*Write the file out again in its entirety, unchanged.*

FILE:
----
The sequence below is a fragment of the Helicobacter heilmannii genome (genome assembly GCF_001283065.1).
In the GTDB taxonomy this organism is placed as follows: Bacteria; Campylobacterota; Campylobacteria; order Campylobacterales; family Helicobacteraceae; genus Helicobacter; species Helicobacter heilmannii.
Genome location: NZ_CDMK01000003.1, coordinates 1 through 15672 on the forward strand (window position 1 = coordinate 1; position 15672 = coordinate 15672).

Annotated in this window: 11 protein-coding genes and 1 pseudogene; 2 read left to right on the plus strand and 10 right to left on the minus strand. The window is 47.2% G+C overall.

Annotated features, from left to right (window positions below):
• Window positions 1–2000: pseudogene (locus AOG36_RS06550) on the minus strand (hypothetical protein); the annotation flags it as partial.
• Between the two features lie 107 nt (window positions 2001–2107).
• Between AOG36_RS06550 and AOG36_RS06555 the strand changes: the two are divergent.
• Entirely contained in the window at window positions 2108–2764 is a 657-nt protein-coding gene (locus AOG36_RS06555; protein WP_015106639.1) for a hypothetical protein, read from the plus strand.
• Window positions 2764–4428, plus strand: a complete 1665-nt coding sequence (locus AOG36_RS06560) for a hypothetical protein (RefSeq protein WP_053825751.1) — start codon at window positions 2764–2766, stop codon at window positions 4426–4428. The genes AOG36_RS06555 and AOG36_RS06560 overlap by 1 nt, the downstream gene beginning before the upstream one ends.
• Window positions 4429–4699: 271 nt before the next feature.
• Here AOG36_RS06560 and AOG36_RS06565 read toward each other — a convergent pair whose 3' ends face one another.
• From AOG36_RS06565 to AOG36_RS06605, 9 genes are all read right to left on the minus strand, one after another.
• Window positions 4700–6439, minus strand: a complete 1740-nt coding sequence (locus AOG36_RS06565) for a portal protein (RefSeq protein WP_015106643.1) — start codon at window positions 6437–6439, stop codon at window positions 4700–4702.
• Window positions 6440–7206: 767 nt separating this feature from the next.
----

The sequence below is a fragment of the Helicobacter heilmannii genome (genome assembly GCF_001283065.1).
In the GTDB taxonomy this organism is placed as follows: Bacteria; Campylobacterota; Campylobacteria; order Campylobacterales; family Helicobacteraceae; genus Helicobacter; species Helicobacter heilmannii.
Genome location: NZ_CDMK01000003.1, coordinates 1 through 15672 on the forward strand (window position 1 = coordinate 1; position 15672 = coordinate 15672).

Annotated in this window: 11 protein-coding genes and 1 pseudogene; 2 read left to right on the plus strand and 10 right to left on the minus strand. The window is 47.2% G+C overall.

Annotated features, from left to right (window positions below):
• Window positions 1–2000: pseudogene (locus AOG36_RS06550) on the minus strand (hypothetical protein); the annotation flags it as partial.
• Between the two features lie 107 nt (window positions 2001–2107).
• Between AOG36_RS06550 and AOG36_RS06555 the strand changes: the two are divergent.
• Entirely contained in the window at window positions 2108–2764 is a 657-nt protein-coding gene (locus AOG36_RS06555; protein WP_015106639.1) for a hypothetical protein, read from the plus strand.
• Window positions 2764–4428, plus strand: a complete 1665-nt coding sequence (locus AOG36_RS06560) for a hypothetical protein (RefSeq protein WP_053825751.1) — start codon at window positions 2764–2766, stop codon at window positions 4426–4428. The genes AOG36_RS06555 and AOG36_RS06560 overlap by 1 nt, the downstream gene beginning before the upstream one ends.
• Window positions 4429–4699: 271 nt before the next feature.
• Here AOG36_RS06560 and AOG36_RS06565 read toward each other — a convergent pair whose 3' ends face one another.
• From AOG36_RS06565 to AOG36_RS06605, 9 genes are all read right to left on the minus strand, one after another.
• Window positions 4700–6439, minus strand: a complete 1740-nt coding sequence (locus AOG36_RS06565) for a portal protein (RefSeq protein WP_015106643.1) — start codon at window positions 6437–6439, stop codon at window positions 4700–4702.
• Window positions 6440–7206: 767 nt separating this feature from the next.